More ActiveSync

More ActiveSync

Dominic Michael Salemno


In my previous ActiveSync blog, entitled An ActiveSync Primer, I delved into the basics of the ActiveSync Protocol. This is the second blog in a series intended to thoroughly explain the ActiveSync Protocol.


In my previous blog, I stated that ActiveSync uses HTTPS for its communications channel. This is not necessarily true, only mostlyJ. The truth is that HTTP can be used in place of HTTPS. This is not as secure as the latter. The transport method needed will depend on the Virtual Directory (VDir) configuration on the server.

Each HTTP POST will contain a series of request and response packets. Each command issued by the client will be in the form of a request. The response of course is the return packet from the server containing the results relevant to the preceding request.

Let’s look at an example:

This example fetches an e-mail item from the server.


POST /Microsoft-Server-


DeviceType=PocketPC HTTP/1.1

Content-Type: application/

MS-ASProtocolVersion: 14.0


<?xml version="1.0" encoding="utf-8"?>

<ItemOperations xmlns:airsync="AirSync:"

xmlns:airsyncbase="AirSyncBase:" xmlns="ItemOperations:">















HTTP/1.1 200 OK

Cache-Control: private

Content-Length: 409

Content-Type: application/

Server: Microsoft-IIS/6.0

MS-Server-ActiveSync: 14.0

Date: Tue, 08 May 2007 17:29:52 GMT


<?xml version="1.0" encoding="utf-8"?><ItemOperations

xmlns:airsync="AirSync:" xmlns:email="POOMMAIL:"










        <email:To>"deviceuser" &lt;;</email:To>

        <email:Cc>"deviceuser3" &lt;;</email:Cc>

        <email:From>"deviceuser2" &lt;;













          <airsyncbase:Data>Body as plain text</airsyncbase:Data>




        <email:Flag />









The request illustrates using the fetch command to obtain an e-mail message from the server. Subsequently, the server sends out a fetch response containing the requested e-mail message.

This command as well as other commands is explained in much detail in the [MS-ASCMD] document (ActiveSync Command Reference Protocol Specification). This document describes all of the various ActiveSync commands that can be sent over the wire.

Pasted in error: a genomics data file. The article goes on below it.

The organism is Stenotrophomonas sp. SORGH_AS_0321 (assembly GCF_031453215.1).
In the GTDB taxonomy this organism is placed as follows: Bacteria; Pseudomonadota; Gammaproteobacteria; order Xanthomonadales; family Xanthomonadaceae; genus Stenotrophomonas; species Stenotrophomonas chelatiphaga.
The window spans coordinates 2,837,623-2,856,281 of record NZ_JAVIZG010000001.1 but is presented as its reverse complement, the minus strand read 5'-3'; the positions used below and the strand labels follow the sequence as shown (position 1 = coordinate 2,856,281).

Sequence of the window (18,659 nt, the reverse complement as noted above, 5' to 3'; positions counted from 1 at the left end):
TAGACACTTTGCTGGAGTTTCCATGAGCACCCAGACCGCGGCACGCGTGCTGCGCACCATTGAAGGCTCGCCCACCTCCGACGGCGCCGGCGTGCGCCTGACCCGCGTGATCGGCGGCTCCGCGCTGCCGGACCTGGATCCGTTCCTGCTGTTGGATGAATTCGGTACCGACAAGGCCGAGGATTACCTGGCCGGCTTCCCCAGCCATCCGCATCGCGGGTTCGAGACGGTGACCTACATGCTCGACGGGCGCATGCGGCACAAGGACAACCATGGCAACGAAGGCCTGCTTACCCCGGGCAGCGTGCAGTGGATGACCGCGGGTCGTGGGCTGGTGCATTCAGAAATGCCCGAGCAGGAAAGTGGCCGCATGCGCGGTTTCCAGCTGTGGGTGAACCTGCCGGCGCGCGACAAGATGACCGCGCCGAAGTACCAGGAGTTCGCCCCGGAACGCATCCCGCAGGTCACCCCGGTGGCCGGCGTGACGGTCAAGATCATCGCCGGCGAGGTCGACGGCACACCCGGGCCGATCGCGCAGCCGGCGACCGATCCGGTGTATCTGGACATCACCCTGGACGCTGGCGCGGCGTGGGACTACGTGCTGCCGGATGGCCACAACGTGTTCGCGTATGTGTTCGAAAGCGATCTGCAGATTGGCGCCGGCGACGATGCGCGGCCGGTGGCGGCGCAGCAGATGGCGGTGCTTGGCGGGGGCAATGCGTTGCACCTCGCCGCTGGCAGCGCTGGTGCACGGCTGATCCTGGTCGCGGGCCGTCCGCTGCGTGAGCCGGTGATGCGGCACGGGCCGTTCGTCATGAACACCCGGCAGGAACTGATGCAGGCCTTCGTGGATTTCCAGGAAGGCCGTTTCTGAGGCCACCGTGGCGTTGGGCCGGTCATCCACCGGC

The above examples are shown using the XML structures, not WBXML. This is to simplify matters and not in actuality. WBXML is not used for all communications, but most. In the request above, you’ll notice that WBXML is specified in the header:

Content-Type: application/


So really, this message should be encoded using WBXML, but the XML equivalent is shown for simplicity’s sake. This is done across the ActiveSync specification documents found in Microsoft’s Open Specifications.


To reiterate the concept behind ActiveSync, simplistically, ActiveSync ensures the mobile device in question is constantly sending various request packets to the server (usually an Exchange Server) in an effort to maintain the most up-to-date information on the device. Whether this is simply pulling new information from the server, or sending updated information from the device.

All of the protocol documents describing this protocol in detail can be found on Microsoft’s Open Specifications site. Underneath the Exchange Server Protocols section, one will find every document describing this protocol to begin with [MS-AS (AS denoting ActiveSync). All of the documents in question are as follows:
















These documents can be daunting, so in an effort to simplify matters, these series will assist those wanting to learn the protocol in more depth. The next blog will walk through initialization and synchronization of a simple session.

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